Reflections from Fr Jennings: Our Sacred Stories: God and Us – God Takes Delight in Us
In the midst of a pandemic, faced with challenges to our climate, concerned about the fragile peace of our world, encountering upset and uncertainty in global social and political life, it is not surprising that we can be anxious. Perhaps we need to consider how God sees us.
If we take a look at the first chapter of the Book of Genesis, we find that the author reflected that at the end of creation God viewed it. The writer says: God saw all that was made, and indeed it was very good (Gen.1:31). There is probably no clearer statement of the goodness of creation, our world and each and every creature on the earth – including ourselves. Genesis is a reminder that God takes delight in all these works that form creation. God does indeed see you and I and every created thing as a blessing.
Many years ago, traveling in Ireland, I witnessed an expression of blessing. Sitting in a pub for lunch, we noticed a group of truckers at the bar who were finishing off their Guinness. As each one got up and began to leave, the others called out to him, “God bless you now, safe drive.” They knew that God took delight in each of them.
What do we do when we bless someone? Essentially, we are imitating God. We are indicating that like God, we take delight in that person, that this person is special to us. This is what the voice from heaven exclaimed as the Spirit descended on Jesus after us baptism in the Jordan: This is my son, the beloved in whom I delight (Matt.3:17). This delight is an expression of the Father’s favour resting on the Son. It is a blessing. Because we take delight in a person, like God we want the best for them. It is this that calls parents to bless their children, friends to bless their friends, members of a community to bless one another, and yes, truckers to bless their fellow truckers in an Irish pub.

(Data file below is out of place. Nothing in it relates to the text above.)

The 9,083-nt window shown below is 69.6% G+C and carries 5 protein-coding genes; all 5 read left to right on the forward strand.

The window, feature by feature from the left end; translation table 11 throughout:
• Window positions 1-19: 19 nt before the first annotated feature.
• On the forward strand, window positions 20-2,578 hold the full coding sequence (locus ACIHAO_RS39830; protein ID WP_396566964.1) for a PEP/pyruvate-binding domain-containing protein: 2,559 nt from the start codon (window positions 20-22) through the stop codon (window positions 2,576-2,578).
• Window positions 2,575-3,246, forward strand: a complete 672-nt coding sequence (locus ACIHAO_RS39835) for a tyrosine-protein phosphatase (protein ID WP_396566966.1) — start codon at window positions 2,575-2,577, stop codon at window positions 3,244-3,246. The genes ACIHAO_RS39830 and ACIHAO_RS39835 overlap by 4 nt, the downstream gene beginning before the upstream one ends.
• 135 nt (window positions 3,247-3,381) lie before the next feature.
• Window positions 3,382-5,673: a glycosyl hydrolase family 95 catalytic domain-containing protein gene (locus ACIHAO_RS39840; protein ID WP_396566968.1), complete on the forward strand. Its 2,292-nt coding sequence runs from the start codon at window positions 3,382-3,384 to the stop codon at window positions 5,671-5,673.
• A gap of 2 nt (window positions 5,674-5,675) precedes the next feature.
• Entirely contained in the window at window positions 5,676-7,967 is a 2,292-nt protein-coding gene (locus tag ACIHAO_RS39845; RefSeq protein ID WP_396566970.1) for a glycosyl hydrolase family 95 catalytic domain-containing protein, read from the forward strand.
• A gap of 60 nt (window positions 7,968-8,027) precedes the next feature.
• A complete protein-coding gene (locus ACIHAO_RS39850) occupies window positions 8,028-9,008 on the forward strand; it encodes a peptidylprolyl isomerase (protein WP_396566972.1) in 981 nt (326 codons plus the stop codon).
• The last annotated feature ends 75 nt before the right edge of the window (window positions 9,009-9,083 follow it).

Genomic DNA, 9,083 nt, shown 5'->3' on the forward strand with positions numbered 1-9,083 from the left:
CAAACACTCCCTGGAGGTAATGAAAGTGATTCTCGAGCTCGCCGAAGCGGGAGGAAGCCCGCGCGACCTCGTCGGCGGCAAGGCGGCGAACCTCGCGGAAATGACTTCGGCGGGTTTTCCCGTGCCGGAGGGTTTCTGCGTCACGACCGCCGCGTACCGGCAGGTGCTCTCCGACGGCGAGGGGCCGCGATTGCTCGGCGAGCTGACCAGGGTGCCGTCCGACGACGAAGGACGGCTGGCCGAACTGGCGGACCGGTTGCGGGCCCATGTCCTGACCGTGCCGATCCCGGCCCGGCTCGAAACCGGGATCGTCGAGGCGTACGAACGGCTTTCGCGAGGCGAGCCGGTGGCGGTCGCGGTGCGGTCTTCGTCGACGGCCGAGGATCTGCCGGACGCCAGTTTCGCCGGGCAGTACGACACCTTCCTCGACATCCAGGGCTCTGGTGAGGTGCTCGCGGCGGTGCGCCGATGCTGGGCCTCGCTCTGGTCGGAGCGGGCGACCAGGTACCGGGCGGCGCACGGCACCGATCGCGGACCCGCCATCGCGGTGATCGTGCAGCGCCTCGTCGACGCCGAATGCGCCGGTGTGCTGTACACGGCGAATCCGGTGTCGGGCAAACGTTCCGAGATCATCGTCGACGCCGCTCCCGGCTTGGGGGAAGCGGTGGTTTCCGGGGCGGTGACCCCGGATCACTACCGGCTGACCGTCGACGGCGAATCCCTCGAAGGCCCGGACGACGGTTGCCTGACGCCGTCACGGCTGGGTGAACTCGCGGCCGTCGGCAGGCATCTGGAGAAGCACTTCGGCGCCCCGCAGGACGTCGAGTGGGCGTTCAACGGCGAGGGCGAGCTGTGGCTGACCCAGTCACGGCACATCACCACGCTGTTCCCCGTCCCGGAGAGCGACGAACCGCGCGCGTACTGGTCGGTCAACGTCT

Such delight appears in Matthew’s Gospel as the introduction to what we call the Sermon on the Mount(Matt 5:1-12). Jesus begins the Sermon with a series of blessings (Beatitudes). These are blessings conferred on us, all of us in the many experiences of our lives. God constantly sees the goodness that rests in us and in all creation. Jesus will go on in the Sermon to call us to let this goodness, this “salt” and “light”, shine before our world. But it is important that we first recognize that God blesses us with this goodness – even when we do not feel that goodness.
We need to know that God indeed does take delight in us and in all of creation. Our universe and all that it contains is the handiwork of God. If God takes delight in it, so too should we. This is the sense of the final words of Pope Francis’s encyclical, Laudato si: On the Care of Our Common Home. He concludes his thoughts with what can be a prayer of us all, as we face the challenges of our time.
God, who calls us to generous commitment and to give him our all,
offers us the light and the strength needed to continue on our way.
In the heart of this world, the Lord of life, who loves us so much is always present.
He does not abandon us, he does not leave us alone,
for he has united himself definitively to our earth,
and his love constantly impels us to find new ways forward.
Praise be to God.
Feast of All Saints